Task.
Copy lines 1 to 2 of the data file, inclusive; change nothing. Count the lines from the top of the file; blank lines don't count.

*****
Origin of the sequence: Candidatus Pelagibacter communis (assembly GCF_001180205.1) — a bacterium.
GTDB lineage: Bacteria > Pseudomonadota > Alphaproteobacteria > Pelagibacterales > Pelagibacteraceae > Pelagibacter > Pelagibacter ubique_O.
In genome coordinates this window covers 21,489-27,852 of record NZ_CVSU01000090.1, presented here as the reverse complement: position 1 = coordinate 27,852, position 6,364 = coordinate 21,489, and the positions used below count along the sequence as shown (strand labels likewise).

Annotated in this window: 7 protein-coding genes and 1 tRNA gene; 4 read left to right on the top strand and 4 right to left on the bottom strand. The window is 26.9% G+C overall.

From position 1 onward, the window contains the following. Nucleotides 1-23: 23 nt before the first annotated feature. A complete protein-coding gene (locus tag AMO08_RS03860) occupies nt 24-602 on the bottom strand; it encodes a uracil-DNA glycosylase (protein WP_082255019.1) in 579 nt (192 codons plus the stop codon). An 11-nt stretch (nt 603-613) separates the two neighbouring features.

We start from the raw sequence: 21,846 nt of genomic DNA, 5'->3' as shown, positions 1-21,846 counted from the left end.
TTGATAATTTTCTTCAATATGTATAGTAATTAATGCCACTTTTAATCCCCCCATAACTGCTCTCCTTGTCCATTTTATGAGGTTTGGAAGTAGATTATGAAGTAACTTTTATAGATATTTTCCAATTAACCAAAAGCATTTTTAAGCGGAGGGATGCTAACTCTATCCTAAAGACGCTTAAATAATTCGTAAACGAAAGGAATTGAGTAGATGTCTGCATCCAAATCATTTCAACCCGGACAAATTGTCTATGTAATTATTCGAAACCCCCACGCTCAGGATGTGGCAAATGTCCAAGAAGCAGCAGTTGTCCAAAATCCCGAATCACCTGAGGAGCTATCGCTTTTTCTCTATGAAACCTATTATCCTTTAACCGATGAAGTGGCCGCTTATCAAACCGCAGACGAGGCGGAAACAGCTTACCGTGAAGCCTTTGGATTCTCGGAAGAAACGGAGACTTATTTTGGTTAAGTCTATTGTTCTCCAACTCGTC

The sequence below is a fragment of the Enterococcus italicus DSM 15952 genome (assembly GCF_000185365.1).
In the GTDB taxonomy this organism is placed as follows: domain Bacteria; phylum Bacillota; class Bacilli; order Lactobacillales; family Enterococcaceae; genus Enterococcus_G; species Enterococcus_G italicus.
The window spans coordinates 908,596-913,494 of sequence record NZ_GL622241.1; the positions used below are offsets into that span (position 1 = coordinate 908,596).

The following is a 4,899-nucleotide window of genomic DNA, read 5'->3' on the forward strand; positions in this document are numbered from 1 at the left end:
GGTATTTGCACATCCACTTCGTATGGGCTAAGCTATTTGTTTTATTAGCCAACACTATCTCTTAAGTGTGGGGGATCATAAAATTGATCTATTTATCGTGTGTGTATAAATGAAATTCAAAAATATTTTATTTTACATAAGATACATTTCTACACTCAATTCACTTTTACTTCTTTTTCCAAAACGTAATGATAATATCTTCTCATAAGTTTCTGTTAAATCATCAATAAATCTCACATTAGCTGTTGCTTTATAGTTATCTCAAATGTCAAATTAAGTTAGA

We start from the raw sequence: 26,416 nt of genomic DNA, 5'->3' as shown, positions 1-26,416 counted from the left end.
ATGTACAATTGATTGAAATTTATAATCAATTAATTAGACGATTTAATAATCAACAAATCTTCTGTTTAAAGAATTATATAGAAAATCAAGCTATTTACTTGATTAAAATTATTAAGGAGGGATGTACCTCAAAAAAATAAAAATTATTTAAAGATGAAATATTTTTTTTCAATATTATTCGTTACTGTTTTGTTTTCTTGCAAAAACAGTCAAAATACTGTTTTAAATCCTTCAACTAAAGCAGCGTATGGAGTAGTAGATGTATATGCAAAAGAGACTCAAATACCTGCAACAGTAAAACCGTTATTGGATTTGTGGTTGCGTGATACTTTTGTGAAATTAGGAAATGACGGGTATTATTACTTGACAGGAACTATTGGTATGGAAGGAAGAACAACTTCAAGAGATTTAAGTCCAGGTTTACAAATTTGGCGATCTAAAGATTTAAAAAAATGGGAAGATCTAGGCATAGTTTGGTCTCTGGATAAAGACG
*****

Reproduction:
Origin of the sequence: Candidatus Pelagibacter communis (assembly GCF_001180205.1) — a bacterium.
GTDB lineage: Bacteria > Pseudomonadota > Alphaproteobacteria > Pelagibacterales > Pelagibacteraceae > Pelagibacter > Pelagibacter ubique_O.